All anglers have been under-gunned and lost a battle at some stage during their fishing journeys. Smoked, sizzled and smashed are some of the terminologies you’ll hear during a good fishing story where the fish of the day got away.
Excuses like, ‘I had no chance with this rod’ or ‘My line was too light’ abound.
The truth is, a lot of anglers plunge into a moment of panic when they hear the screaming drag. They may have limited belief in their own ability to play a fish, or lack confidence in their chosen tackle.
The main ingredients to obtaining a worthy light-line capture are patience, self-belief and allowing your gear to do its job, rather than applying your hand to the emptying spool. Stay calm and focused and you just may bring something monumental to the landing net.
Finesse gear and ultra-light tactics can trigger a strike when a bite has shut down. Tournament anglers regularly know this and often start light for improved catch rates.
Fishing with light line produces many hurdles but the biggest is locking horns with a much larger adversary than the original target. For example, croc-sized flathead and big mulloway can take very small lures intended for bream.
So what happens if you do pin something large? Do you admit defeat before the fight begins, believing you don’t stand a chance?
In most cases, an angler will lapse into shock and stare at the emptying spool wondering what to do, rather than acting fast.
Big fish are regularly hooked on light gear and you can beat them if you keep your wits about you.
The battle rests on the reel’s line capacity (always keep your spool full), smooth drag (keep gear in top nick), strong knots (retie knots regularly to reduce fatigue) and a solid hook-set. Keep focused for early detection of bites to avoid deep hooking and where possible, chase the hooked fish.
Big fish often take a while to realise they are hooked and initially tend to pussyfoot around on light line.
These antics can deceive the angler into thinking they have hooked an average-sized fish but it is this stage where an angler needs to assume the fish is large and get the jump on their opponent.
The less pressure you place on the fish, the less it reacts. This is the best scenario for the angler because the fish is spending energy with limited stress on your terminal tackle and knots.
Your best chance of beating the fish is to lead it to open water and attempt to keep it there by limiting the amount of pressure you place on it.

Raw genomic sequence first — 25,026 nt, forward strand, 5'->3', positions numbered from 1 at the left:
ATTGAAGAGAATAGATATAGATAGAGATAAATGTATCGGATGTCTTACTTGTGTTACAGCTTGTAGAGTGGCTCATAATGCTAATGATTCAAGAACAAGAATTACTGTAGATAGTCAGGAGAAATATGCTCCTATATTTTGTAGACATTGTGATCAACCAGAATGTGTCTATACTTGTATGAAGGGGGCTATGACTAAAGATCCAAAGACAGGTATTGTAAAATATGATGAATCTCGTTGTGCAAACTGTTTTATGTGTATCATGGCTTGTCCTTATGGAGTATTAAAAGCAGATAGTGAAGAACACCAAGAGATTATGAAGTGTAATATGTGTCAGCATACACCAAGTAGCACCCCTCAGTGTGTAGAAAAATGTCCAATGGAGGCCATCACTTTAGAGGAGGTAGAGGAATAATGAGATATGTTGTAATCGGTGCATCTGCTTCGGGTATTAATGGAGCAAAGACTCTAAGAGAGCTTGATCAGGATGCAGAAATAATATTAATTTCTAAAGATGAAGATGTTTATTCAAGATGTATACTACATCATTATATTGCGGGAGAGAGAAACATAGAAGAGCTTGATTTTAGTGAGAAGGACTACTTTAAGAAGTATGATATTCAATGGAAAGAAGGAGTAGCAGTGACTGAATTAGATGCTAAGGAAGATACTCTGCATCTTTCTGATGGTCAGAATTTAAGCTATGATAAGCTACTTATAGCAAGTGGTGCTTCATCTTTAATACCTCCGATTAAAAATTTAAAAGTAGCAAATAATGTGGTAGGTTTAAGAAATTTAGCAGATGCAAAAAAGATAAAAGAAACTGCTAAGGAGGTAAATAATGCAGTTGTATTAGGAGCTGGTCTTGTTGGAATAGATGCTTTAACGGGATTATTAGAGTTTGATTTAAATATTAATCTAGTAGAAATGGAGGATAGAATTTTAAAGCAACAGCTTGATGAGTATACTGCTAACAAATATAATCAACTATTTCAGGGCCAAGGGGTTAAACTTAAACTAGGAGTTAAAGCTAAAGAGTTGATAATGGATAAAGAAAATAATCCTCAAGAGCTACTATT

By staying close, keeping a soft pair of hands and a light drag setting, you are able to lead the fish around like a puppy.
The moment you are heavy-handed with a big fish is precisely when you’ll feel its full power and this is bad news!
Notice the direction the fish favours after a bustling run; it may indicate which side of the mouth it is hooked. If the fish arcs to your left after a sudden burst, you can assume it is tethered by the left side of its mouth, and vice-versa.
Once you are confident you have established the side of the hook-set, you need to keep your boat on that side of the fish during the chase. This ensures the line won’t wrap around the fish or, worse, run across the fish’s mouth.
If the fish spooks, generally from excessive angler pressure, and turns and runs the other direction, you must back off the drag immediately and manoeuvre your boat quickly into the correct fighting position before reapplying pressure.
You may have to repeat this process a number of times so remain calm.
I’ve seen anglers fight a fish on light line for an eternity, only to lose patience in the dying stages and lose the fish.
Two factors can bring many anglers undone during the final round of an epic encounter.
Firstly, the angler finally gets sight of their prize and the sudden rush of blood makes them feverishly try to drag the fish to the landing net. Big mistake!
You must stay on your game and prepare for anything the fish throws at you. All the good work comes undone when you panic or concentration fades.
Play it cool until the fish is lying motionless at the surface with its head pointing in the direction of the net and then gently slide it in. (Especially for big flathead, try to avoid lifting the fish’s head right to the surface, it’ll surely shake its head and could sever the leader or throw the hook. – Editor)
Secondly, the landing net operator could have a complete shocker. I bet you have all had a handy mate on the landing net during this vital stage.
Trying to caress the fish with the net sub-surface is a difficult and dangerous move. If the fish sees or touches the net, it’s outta there!
Let the angler lead the fish to the net; the angler will have a better idea of the fish’s movements.
Once the fish’s head is well over the net, a calm, graceful lift is all that is required. Don’t use an overhand swat, we’re not catching butterflies.
Never touch the angler’s line during the netting process; it usually results in a lost fish and the angler will remind you of your evil deed forever!
Figures 1 & 2
The angler tracks the fish whilst remaining on the same side as the hook-set.
The angler gently leads the fish away from structure to the safety of open water.
An example of a fish changing direction, increasing the risk of the leader rubbing on the fish’s gills and teeth.
Correcting your fighting position – back your drag off during this process.Reads: 3377